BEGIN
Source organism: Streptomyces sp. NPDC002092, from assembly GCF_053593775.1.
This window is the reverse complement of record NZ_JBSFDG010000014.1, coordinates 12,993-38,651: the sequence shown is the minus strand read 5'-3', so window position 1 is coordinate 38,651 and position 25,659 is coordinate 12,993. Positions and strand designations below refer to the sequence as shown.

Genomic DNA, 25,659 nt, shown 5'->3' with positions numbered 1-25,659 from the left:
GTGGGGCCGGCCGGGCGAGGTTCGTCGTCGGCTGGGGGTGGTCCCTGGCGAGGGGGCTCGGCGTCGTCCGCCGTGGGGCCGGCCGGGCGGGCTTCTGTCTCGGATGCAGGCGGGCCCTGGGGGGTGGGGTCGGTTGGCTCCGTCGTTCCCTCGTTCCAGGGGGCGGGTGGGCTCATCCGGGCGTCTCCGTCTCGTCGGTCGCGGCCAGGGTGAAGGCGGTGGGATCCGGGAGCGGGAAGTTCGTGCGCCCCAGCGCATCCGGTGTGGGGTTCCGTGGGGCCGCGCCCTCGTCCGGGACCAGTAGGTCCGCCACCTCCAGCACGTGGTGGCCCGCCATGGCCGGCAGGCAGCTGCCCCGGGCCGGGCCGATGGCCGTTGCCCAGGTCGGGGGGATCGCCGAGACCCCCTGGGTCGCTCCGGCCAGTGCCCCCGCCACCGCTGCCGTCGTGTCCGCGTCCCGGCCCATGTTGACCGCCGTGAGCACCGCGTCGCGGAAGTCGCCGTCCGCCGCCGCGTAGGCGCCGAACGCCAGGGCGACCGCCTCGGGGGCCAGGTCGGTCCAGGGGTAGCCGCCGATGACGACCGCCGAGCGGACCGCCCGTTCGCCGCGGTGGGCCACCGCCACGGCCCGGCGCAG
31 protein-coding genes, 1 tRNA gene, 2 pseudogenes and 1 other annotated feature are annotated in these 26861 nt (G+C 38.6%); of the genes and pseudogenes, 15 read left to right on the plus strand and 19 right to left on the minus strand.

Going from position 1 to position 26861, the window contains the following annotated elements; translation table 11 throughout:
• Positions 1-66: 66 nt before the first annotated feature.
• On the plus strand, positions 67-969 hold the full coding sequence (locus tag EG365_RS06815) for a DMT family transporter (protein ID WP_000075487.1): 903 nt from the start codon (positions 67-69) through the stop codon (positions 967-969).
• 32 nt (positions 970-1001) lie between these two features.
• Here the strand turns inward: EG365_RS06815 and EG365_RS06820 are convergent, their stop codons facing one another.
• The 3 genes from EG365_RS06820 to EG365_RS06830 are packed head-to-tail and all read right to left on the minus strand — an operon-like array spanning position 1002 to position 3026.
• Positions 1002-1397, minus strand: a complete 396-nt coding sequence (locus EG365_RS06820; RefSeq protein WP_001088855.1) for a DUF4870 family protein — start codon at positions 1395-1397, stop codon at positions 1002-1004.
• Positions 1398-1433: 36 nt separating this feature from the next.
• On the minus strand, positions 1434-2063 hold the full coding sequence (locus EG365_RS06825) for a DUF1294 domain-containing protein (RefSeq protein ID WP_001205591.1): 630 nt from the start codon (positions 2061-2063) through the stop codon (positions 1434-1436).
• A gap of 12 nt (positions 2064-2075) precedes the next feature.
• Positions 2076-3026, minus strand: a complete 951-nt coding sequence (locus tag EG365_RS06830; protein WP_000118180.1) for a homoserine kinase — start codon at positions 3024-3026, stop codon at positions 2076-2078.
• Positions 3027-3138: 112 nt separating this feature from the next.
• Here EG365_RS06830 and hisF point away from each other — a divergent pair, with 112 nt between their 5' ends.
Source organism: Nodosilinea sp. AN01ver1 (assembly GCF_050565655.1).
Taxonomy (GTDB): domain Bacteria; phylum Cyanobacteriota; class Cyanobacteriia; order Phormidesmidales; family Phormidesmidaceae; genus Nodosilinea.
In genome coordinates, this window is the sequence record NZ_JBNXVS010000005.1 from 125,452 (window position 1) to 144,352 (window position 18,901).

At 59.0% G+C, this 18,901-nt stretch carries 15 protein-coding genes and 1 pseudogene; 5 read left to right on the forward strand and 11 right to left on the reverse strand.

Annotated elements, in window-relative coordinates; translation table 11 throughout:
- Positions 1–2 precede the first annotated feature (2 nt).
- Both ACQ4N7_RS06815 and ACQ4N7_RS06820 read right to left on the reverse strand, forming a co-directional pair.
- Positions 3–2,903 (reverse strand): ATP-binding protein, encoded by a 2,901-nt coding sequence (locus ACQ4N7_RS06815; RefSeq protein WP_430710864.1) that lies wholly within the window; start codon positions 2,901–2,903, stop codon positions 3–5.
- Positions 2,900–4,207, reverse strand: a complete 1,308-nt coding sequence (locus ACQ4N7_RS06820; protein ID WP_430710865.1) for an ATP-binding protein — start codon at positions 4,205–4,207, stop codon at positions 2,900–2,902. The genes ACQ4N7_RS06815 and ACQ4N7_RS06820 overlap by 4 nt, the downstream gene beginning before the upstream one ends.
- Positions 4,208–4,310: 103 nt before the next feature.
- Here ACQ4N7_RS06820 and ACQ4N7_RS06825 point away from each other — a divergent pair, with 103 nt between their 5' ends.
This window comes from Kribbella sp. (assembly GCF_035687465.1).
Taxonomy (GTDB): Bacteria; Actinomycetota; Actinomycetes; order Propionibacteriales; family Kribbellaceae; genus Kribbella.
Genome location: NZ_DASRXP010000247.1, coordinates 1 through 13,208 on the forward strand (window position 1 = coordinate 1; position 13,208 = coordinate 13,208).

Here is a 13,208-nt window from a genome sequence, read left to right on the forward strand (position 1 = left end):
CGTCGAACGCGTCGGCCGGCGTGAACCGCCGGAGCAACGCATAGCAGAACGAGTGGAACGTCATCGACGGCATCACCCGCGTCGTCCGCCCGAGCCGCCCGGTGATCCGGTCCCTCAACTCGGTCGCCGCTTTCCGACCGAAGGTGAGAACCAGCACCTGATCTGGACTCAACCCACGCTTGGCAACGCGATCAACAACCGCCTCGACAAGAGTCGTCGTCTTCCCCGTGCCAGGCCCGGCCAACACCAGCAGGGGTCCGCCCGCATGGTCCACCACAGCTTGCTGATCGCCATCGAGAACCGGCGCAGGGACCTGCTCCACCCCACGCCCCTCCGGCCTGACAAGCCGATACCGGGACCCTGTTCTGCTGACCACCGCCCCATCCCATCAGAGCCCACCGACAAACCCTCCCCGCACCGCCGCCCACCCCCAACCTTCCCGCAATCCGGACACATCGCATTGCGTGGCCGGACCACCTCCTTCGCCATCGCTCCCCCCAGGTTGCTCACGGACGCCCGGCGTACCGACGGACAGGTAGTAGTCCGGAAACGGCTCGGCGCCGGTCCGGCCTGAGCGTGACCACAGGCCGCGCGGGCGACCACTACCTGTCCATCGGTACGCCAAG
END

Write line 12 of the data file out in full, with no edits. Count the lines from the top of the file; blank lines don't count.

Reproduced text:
• Positions 1002-1397, minus strand: a complete 396-nt coding sequence (locus EG365_RS06820; RefSeq protein WP_001088855.1) for a DUF4870 family protein — start codon at positions 1395-1397, stop codon at positions 1002-1004.